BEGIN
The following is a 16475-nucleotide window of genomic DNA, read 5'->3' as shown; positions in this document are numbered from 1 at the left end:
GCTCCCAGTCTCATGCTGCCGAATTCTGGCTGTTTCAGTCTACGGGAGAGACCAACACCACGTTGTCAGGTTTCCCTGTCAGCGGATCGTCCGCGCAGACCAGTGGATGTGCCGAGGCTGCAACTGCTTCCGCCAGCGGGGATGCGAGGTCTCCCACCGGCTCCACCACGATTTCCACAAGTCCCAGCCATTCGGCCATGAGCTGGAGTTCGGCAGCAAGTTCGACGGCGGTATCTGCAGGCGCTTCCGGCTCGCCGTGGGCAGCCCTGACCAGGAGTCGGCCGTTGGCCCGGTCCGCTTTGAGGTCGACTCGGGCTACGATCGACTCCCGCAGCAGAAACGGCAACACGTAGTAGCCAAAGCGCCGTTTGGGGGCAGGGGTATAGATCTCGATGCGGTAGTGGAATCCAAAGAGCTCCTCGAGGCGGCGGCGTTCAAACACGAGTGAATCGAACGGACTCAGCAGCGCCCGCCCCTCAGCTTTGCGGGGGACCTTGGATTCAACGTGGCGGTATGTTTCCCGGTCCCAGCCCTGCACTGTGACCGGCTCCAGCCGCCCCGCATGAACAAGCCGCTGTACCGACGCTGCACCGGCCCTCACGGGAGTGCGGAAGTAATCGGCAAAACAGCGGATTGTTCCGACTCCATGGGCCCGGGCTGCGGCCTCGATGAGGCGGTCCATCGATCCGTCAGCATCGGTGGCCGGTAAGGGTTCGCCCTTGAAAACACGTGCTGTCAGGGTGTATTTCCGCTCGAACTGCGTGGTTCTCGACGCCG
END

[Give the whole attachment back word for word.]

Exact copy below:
The following is a 16475-nucleotide window of genomic DNA, read 5'->3' as shown; positions in this document are numbered from 1 at the left end:
GCTCCCAGTCTCATGCTGCCGAATTCTGGCTGTTTCAGTCTACGGGAGAGACCAACACCACGTTGTCAGGTTTCCCTGTCAGCGGATCGTCCGCGCAGACCAGTGGATGTGCCGAGGCTGCAACTGCTTCCGCCAGCGGGGATGCGAGGTCTCCCACCGGCTCCACCACGATTTCCACAAGTCCCAGCCATTCGGCCATGAGCTGGAGTTCGGCAGCAAGTTCGACGGCGGTATCTGCAGGCGCTTCCGGCTCGCCGTGGGCAGCCCTGACCAGGAGTCGGCCGTTGGCCCGGTCCGCTTTGAGGTCGACTCGGGCTACGATCGACTCCCGCAGCAGAAACGGCAACACGTAGTAGCCAAAGCGCCGTTTGGGGGCAGGGGTATAGATCTCGATGCGGTAGTGGAATCCAAAGAGCTCCTCGAGGCGGCGGCGTTCAAACACGAGTGAATCGAACGGACTCAGCAGCGCCCGCCCCTCAGCTTTGCGGGGGACCTTGGATTCAACGTGGCGGTATGTTTCCCGGTCCCAGCCCTGCACTGTGACCGGCTCCAGCCGCCCCGCATGAACAAGCCGCTGTACCGACGCTGCACCGGCCCTCACGGGAGTGCGGAAGTAATCGGCAAAACAGCGGATTGTTCCGACTCCATGGGCCCGGGCTGCGGCCTCGATGAGGCGGTCCATCGATCCGTCAGCATCGGTGGCCGGTAAGGGTTCGCCCTTGAAAACACGTGCTGTCAGGGTGTATTTCCGCTCGAACTGCGTGGTTCTCGACGCCG